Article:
Now compare that to Bluff City Law: "The world's running out of heroes!" shouts attorney Elijah Strait (Jimmy Smits) at his lawyer daughter Sydney (Caitlin McGee, You're the Worst), demanding that she stop defending corporate clients and join his poverty-pimping team of class-action warriors.

All Rise is set in Los Angeles, though as much as it makes of Judge Carmichael being black, you'll be forgiven if you think it's actually 1955 Mississippi. Its main conviction seems to be that judges should function not as neutral arbiters of the law but as assistants to defense lawyers and that empathy, rather than evidence, should govern judicial outcomes.

Bluff City Law takes place in Memphis, where Sydney Strait repents and joins the family firm, only to spend every break in the courtroom crying in the bathroom because she just cares so damn much for her new clients, unlike the Darth Vader corporations she used to represent. She and her partners hold hands, exchange little Post-it notes with messages like "Change The World!" and daintily dab their faces with tissues to absorb the integrity oozing from their pores. This is all less enthralling than it sounds.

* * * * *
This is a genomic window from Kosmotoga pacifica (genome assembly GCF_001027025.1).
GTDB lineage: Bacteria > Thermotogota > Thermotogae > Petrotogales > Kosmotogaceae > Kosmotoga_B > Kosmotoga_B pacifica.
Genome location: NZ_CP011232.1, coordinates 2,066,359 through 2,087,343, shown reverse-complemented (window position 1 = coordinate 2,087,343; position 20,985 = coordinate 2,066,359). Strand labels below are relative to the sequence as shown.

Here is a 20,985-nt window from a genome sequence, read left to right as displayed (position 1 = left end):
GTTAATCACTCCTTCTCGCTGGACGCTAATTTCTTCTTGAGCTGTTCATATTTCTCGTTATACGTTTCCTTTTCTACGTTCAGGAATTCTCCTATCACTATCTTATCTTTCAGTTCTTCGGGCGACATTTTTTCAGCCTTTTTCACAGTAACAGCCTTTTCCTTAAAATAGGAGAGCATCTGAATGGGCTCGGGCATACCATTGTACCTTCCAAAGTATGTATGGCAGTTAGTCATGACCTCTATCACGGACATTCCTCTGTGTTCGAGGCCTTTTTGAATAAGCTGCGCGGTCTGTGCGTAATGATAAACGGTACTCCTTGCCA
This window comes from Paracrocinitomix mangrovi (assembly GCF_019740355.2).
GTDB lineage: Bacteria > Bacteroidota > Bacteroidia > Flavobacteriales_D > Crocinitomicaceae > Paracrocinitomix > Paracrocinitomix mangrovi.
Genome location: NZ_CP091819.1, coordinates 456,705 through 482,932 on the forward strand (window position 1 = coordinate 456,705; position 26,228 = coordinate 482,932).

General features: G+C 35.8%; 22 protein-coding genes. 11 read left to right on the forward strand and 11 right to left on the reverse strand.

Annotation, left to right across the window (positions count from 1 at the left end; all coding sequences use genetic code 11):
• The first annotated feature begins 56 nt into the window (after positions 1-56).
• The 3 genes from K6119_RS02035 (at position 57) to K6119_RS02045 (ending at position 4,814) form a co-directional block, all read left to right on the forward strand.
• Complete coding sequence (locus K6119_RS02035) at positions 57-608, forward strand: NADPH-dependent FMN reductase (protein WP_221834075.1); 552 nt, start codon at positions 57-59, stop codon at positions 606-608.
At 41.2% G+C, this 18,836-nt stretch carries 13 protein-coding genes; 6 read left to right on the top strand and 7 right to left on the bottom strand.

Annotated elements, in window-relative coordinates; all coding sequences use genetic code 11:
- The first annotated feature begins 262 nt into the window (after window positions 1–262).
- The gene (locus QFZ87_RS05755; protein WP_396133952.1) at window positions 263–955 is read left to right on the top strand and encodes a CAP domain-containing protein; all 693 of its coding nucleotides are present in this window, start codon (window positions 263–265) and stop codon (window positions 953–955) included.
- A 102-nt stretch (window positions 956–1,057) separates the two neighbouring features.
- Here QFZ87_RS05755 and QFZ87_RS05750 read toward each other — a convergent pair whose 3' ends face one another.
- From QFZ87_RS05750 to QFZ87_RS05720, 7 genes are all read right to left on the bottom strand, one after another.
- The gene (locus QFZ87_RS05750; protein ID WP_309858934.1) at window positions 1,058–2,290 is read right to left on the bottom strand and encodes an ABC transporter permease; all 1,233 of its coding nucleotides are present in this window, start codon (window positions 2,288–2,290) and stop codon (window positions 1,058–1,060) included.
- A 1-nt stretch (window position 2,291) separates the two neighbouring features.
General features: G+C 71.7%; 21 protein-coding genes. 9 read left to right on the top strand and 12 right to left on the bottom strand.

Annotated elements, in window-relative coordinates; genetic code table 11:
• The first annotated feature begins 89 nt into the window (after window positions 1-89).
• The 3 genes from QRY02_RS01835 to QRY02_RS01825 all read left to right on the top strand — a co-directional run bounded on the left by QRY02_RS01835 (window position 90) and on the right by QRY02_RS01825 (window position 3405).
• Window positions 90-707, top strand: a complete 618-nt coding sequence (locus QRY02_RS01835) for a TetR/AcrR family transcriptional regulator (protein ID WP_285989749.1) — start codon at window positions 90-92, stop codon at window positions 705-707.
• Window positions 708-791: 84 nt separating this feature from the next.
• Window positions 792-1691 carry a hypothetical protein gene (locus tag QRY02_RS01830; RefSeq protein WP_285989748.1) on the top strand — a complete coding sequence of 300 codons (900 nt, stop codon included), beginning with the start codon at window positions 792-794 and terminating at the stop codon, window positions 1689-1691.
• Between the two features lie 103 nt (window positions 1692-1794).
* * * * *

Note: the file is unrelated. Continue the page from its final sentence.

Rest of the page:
So is Bob (Hearts) Abishola, an improbable whiff from the shop of Chuck Lorre, whose producing credits include The Big Bang TheoryMike & Molly and Two and A Half Men. Why he thought this show was, well, a show, is the biggest television mystery since who-shot-JR.

The premise of Bob (Hearts) Abishola is simple: A white Detroit shoe manufacturer (Billy Gardell, Mike & Molly) has a heart attack and wakes up in love with his Nigerian ER nurse (Folake Olowofoyeku, Transparent).

What happens after that is, pretty much, nothing. They have zero chemistry. They do not go on a date. They do not say anything funny. Though the laugh track does go bonkers when Olowofoyeku asks Gardell, "Would you like me to insert a catheter in your penis?" At least, I hope it was a laugh track.